Jason Velazquez instantly noticed something wasn’t quite right with one of the tweets from Rudolph W. Giuliani.
It was Friday and President Trump’s lawyer had issued yet another missive criticizing special counsel Robert S. Mueller III. But unlike Giuliani’s other tweets, one pesky missing space between two sentences turned previously normal text into a bright blue hyperlink.
“I kind of chuckled a little bit that he created this accidental link,” Velazquez, 37, told The Washington Post in a phone interview Tuesday. The Atlanta-based digital marketing director said he “knew immediately that it was just a typo,” but that didn’t stop him from clicking on the link.
Velazquez didn’t know it at the time, but this was just the beginning of what would become a viral social media prank that resulted in Giuliani’s typo being used to send an anti-Trump message: “Donald J. Trump is a traitor to our country.” The stunt infuriated Giuliani, who falsely blamed Twitter Tuesday for allowing “someone to invade my text,” prompting many to mock the president’s cybersecurity adviser for his lack of tech savvy.
Tonight’s episode of “Grampa Can’t Understand the Internet” is *horrible*— Kevin M. Kruse (@KevinMKruse) December 5, 2018
It all started around 6 p.m. Friday, when Velazquez came across the random hyperlink in Giuliani’s tweet. Giuliani had unintentionally left out a space between a period and the beginning of another sentence that began with “In,” which also happens to be the Internet country code for India.
After clicking on the link, Velazquez said he realized no one owned the domain.
“Without thinking, I went and purchased the domain and then I thought, ‘I could literally put whatever I want up and he would either have to delete the tweet or leave it up because you can’t edit a tweet,’” he said.
For the low price of about $6, Giuliani’s tweet now links to a simple website that bears the blunt anti-Trump text.
Carrying out the prank only took 15 minutes, said Velazquez, who bought the domain for an entire year. He shared what he had done on Twitter, writing, “Rudy didn’t separate g-20 from .in so ya boy bought the domain.”
“I wanted something . . . bold,” he said. “Certainly, something that [Giuliani] would not want to be linked from his tweet.”
At most, Velazquez thought his stunt would get a “few hundred retweets” and then be absorbed into the Twittersphere, but by early Wednesday morning, Giuliani’s tweet containing the link had about 45,000 likes and nearly 17,000 retweets.
Resistance Rudy. Who knew?— Pete Logan (@peteloaf67) December 4, 2018
“Click on Rudy’s link,” wrote actress and activist Alyssa Milano to her 3.47 million Twitter followers.
Even Mexico’s former president Vicente Fox was amused, tweeting that “whoever is behind the g-20.in, is a . . . genius!”
Although it appeared Giuliani was unaware for several days that one of his tweets was being used to insult the president, that changed Tuesday.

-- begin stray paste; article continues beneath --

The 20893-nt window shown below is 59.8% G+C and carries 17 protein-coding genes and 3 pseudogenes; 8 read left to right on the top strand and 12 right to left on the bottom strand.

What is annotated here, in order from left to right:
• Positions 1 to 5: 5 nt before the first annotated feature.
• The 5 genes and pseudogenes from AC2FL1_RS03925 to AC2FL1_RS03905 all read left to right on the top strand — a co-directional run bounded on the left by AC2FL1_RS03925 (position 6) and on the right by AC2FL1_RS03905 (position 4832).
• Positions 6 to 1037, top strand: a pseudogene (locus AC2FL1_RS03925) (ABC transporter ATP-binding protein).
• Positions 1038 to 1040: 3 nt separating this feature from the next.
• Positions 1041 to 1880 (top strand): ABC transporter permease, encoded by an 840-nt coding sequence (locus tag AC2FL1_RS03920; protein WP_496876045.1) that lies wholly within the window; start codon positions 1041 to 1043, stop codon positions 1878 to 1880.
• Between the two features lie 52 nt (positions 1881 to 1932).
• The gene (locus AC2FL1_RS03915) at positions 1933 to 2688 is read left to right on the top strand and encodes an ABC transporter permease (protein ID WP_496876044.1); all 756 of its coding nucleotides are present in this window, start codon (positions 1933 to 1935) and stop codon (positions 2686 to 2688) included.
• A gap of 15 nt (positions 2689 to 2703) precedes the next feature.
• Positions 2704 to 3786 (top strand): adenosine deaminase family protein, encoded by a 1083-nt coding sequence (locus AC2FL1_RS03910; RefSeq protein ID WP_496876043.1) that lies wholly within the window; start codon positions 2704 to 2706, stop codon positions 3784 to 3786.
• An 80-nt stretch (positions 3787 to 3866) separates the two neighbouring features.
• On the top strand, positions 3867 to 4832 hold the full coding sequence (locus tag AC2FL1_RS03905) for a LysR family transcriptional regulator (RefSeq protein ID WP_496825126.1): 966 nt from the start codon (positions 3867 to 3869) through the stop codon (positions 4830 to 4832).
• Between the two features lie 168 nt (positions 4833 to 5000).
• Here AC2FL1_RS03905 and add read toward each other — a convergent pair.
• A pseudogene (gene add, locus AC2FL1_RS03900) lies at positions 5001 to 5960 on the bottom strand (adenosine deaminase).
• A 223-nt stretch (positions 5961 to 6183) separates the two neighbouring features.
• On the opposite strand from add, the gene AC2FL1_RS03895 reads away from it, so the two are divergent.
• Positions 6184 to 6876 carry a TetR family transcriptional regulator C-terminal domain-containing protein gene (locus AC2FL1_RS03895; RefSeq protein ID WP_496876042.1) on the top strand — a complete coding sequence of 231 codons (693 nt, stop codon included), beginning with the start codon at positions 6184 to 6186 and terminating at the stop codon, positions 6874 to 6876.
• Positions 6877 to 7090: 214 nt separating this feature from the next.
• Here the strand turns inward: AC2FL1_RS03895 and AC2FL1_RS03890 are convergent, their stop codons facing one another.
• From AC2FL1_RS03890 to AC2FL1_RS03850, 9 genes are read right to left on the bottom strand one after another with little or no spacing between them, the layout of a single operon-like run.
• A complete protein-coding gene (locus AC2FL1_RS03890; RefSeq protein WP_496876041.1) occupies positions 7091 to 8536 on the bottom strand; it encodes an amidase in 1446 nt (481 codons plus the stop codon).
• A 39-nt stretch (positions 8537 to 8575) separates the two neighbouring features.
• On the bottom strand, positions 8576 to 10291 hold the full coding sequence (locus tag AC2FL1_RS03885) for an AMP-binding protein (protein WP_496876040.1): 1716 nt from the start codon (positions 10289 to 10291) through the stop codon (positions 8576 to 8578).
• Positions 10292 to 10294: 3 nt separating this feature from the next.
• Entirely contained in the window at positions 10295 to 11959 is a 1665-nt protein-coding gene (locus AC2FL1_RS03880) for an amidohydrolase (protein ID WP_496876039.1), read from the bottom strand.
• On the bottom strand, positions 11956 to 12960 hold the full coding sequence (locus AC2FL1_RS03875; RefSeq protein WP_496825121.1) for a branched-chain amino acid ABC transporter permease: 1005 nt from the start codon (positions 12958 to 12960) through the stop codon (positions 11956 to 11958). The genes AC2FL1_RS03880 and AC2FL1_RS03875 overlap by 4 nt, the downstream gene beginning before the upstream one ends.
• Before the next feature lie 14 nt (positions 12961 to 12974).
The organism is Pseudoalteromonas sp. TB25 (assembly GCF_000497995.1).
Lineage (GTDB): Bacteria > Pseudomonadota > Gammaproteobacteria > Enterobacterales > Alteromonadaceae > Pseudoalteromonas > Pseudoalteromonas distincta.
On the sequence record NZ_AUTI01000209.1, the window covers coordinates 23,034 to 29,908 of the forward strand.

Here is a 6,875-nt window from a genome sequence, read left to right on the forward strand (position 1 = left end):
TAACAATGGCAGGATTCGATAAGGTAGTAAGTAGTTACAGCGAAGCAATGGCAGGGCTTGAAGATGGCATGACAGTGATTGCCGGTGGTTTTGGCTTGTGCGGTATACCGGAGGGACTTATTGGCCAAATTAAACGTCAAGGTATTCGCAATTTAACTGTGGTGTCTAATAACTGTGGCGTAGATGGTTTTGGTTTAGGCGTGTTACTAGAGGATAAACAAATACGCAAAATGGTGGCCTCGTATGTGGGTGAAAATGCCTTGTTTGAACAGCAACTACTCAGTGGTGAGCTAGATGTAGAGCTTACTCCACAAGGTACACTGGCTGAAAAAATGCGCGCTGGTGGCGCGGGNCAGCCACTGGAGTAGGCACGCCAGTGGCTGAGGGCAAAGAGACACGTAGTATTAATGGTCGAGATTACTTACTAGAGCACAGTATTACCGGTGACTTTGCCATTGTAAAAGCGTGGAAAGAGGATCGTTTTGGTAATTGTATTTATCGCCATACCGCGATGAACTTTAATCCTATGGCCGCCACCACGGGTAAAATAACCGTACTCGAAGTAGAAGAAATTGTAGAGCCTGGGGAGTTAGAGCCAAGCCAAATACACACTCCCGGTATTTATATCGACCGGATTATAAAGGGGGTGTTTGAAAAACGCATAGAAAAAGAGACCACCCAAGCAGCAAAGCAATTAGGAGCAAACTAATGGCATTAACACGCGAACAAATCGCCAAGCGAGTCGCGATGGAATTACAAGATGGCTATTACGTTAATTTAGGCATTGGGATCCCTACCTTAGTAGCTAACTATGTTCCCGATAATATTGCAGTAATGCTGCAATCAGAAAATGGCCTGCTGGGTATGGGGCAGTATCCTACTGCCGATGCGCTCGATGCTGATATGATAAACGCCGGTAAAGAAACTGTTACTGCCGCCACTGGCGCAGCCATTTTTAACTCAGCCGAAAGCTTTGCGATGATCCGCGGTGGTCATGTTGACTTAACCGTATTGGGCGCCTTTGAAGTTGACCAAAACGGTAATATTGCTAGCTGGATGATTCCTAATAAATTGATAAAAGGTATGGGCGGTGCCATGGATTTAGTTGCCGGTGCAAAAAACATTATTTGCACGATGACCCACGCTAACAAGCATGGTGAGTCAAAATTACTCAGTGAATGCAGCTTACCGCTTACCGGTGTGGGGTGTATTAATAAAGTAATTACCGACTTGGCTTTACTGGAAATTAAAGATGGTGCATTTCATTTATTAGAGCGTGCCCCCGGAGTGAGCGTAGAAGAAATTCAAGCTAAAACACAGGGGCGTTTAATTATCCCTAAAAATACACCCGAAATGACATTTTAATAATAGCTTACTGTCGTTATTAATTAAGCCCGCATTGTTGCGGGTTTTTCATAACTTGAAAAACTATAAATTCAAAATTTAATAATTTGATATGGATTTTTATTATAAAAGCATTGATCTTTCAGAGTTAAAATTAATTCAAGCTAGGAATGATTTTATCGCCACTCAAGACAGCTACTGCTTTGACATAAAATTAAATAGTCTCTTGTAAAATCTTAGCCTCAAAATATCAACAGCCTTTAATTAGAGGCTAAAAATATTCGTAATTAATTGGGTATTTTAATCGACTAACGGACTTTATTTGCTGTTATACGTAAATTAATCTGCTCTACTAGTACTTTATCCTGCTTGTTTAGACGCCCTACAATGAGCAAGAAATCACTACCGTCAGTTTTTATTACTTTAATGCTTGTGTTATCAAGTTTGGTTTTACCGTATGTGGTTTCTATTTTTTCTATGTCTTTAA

“Twitter allowed someone to invade my text with a disgusting anti-President message,” Giuliani tweeted, adding that the “same thing-period no space-occurred later and it didn’t happen.” (Giuliani was probably referencing part of the Nov. 30 tweet that read “Helsinki.Either,” which is not a valid domain.)
He continued: “Don’t tell me they are not committed cardcarrying anti-Trumpers. . . . FAIRNESS PLEASE.”
A Twitter spokesman told the New York Times that “the accusation we’re artificially injecting something into a tweet is completely false,” adding that the social media site cannot edit tweets.
Giuliani was immediately roasted by the Internet for what one Twitter user described as “turning a typo into a full on conspiracy theory.”
Many were eager to point out the accusation’s flaws, drawing attention to Giuliani’s cybersecurity background.
Hey "cyber czar," here's how it worked.— Mike Flacy (@mikeflacy) December 5, 2018
1. YOU accidentally tweeted a URL that didn't exist.
2. Someone bought that URL and sent it to a web page.
3. YOU left the tweet up.
Twitter had nothing to do with it. There was no invasion.
Here's some recommended reading for ya: pic.twitter.com/0dtkt7IL4U
“The man is in charge of the cyber,” tweeted NBC reporter Ben Collins, who called Giuliani’s tweet blaming Twitter “absolutely baffling.”
Velazquez told The Post that Giuliani’s follow-up tweet “speaks to the impulsive nature of the administration where they’re not thoughtful in anything they put out there, especially on Twitter.”
While he isn’t sure exactly what prompted Giuliani to defend himself, Velazquez said he saw the new tweet was shared around the same time the news broke that Mueller had recommended former national security adviser Michael Flynn serve no prison time.
Maybe, Velazquez said, Giuliani was trying to “take some of the attention away” from the court filing. To prevent that from happening, Velazquez made a quick update to his website.
Now, below the anti-Trump text in slightly smaller font, is a headline about Mueller and Flynn that links to a relevant Reddit thread.
“As fun as this is, this not the most important thing going on right now by far,” Velazquez said.
A number of people have suggested that Giuliani can simply delete the tweet with the offending link, but Velazquez said he doesn’t think that will happen.
“That would mean that I forced him to delete it,” he said. “It’s a hilarious Catch-22. Either I affect what his message is, or I affect what his message is.”
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